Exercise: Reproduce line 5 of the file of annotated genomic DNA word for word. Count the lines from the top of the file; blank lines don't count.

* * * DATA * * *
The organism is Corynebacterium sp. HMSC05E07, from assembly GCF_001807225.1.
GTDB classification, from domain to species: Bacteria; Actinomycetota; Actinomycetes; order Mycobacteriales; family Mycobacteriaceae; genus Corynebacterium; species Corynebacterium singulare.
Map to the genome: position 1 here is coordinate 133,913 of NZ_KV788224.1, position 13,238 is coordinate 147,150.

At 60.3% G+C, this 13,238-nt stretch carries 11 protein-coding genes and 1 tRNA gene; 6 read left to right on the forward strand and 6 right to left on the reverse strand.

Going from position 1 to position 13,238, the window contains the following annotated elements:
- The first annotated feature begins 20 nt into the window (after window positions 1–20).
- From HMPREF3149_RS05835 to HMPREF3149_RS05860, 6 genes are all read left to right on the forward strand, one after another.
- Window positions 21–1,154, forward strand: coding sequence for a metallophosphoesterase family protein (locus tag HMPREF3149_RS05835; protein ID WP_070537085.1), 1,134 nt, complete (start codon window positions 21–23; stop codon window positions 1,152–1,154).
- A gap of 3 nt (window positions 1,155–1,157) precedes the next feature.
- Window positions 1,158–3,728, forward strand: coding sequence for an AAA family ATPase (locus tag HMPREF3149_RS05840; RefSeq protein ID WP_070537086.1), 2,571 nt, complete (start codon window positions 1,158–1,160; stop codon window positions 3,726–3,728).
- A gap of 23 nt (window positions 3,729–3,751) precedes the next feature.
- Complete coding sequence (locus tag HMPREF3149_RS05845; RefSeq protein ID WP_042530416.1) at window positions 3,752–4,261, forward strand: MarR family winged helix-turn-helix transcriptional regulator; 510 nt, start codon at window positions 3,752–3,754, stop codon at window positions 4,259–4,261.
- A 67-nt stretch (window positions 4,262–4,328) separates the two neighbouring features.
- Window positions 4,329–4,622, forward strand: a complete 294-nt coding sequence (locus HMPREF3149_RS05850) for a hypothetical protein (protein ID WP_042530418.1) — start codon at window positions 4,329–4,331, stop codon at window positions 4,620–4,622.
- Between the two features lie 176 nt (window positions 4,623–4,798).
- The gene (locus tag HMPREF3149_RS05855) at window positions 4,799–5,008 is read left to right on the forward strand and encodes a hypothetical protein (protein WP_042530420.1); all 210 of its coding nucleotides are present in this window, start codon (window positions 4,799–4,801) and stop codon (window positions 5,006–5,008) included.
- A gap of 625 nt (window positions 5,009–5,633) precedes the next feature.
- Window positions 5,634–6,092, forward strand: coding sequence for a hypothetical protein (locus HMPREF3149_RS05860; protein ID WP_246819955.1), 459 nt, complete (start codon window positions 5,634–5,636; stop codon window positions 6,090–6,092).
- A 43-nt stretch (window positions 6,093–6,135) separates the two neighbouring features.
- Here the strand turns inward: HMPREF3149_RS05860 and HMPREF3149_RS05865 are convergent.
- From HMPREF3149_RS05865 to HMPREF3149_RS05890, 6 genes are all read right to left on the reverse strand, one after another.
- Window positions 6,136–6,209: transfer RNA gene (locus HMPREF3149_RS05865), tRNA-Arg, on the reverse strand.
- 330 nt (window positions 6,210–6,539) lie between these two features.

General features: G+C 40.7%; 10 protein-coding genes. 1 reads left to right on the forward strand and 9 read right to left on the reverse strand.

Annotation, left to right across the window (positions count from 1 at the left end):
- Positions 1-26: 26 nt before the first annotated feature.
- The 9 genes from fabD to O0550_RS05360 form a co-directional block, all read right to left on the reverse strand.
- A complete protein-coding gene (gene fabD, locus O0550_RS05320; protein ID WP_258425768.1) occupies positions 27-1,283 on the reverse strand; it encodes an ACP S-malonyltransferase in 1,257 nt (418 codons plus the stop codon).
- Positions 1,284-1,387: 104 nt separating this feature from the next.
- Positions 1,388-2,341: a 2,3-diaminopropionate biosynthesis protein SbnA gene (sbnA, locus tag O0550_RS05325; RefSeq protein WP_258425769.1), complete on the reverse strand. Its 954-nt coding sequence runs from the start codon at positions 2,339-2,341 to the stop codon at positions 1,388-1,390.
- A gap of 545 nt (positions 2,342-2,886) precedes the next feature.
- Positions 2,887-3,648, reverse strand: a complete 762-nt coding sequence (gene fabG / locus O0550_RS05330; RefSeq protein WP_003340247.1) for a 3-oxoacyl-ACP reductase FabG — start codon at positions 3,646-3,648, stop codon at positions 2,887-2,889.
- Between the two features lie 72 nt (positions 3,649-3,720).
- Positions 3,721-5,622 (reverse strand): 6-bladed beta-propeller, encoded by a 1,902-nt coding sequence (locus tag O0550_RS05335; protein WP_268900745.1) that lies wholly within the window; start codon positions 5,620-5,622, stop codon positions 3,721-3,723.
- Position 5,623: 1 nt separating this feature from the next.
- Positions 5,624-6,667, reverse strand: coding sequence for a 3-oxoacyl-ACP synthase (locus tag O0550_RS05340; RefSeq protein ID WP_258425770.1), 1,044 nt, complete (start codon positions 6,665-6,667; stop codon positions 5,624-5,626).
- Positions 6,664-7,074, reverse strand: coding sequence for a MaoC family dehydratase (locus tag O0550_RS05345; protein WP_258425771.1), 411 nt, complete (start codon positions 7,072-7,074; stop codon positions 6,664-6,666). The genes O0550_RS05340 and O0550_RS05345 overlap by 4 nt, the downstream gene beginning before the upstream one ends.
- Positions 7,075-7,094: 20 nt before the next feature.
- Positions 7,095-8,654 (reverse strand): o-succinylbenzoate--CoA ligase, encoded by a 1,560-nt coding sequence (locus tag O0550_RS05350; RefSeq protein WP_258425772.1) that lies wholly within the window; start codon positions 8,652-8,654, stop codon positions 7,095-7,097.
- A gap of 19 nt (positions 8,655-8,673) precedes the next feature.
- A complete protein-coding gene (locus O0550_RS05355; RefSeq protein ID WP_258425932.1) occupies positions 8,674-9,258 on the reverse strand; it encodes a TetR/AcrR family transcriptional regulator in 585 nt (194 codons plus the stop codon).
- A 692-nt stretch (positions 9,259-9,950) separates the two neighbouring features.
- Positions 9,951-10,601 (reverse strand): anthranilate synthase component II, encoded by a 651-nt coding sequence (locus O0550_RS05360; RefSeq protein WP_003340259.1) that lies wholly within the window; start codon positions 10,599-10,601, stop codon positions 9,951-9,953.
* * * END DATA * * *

Going from position 1 to position 13,238, the window contains the following annotated elements: